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“Least Astonishment” in Python: The Mutable Default Argument

Am I missing something here or is this really a bug? Below is a recursive function that generates a multi-dimensional list from a tuple specification, for example.

dim((2,3))  
returns  
[[[],[],[]],[[],[],[]]]

The only problem is that it adds to the list each time I call it, if I call it without the default parameter, if I specify the default parameter like dim((2,3),[]), then it's fine. It's saving the state of the default parameter each call! If no one can find a problem with what I'm doing I'll enter it in the python bug reporter.

cdr = lambda l : l[1:]
car = lambda l : l[0]
last = lambda x : x[-1:][0]


def dim(t, c = []):
    if len(t) > 0:
        i = car(t)
        for j in range(i):
            c.append([])
            dim(cdr(t), last(c))
    return c


print dim([2,3])
print dim([2,3])
print dim([2,3])
print dim([2,3])
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marked as duplicate by Ignacio Vazquez-Abrams, Josh Lee, Eli Bendersky, Justin Niessner, delnan May 9 '11 at 15:29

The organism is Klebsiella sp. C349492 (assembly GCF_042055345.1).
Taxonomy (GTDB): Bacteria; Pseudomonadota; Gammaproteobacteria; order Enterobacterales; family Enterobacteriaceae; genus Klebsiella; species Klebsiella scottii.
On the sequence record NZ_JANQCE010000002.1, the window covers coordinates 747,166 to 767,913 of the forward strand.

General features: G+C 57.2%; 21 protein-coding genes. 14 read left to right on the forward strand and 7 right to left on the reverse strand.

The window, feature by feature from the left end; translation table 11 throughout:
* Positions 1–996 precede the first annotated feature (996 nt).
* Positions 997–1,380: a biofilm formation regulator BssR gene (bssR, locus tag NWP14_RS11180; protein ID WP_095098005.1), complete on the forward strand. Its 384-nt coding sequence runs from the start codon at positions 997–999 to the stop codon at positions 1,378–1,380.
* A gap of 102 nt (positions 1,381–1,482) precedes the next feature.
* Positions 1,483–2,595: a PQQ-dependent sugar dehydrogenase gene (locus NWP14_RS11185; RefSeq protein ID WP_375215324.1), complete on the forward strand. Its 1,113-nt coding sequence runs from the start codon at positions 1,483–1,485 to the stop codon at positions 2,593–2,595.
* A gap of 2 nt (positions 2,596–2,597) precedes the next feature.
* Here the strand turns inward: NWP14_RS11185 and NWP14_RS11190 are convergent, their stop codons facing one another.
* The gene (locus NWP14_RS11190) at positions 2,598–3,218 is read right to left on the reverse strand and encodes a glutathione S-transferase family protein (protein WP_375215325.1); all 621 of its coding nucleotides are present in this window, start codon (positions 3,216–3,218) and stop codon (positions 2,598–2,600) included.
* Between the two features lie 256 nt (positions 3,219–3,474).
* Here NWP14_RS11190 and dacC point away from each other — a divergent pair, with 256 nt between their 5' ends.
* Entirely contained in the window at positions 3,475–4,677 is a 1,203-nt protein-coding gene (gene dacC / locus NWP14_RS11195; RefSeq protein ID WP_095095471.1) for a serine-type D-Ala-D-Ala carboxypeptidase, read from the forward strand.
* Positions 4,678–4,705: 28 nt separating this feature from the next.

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1 Answer 1

def dim(t, c = [])

It's a bug (in your code). That c = [] part is only evaluated once during the entire program. When you call dim, c is being continuously appended to. A better approach would be this:

def dim(t, c=None):
    if c is None:
        c = []
    ...
share|improve this answer
    
Exactly. But to nitpick, is is preferred for comparisions with singletons (most notable, of course, None) - i.e. s/if c == None/if c is None/. –  delnan May 9 '11 at 15:29

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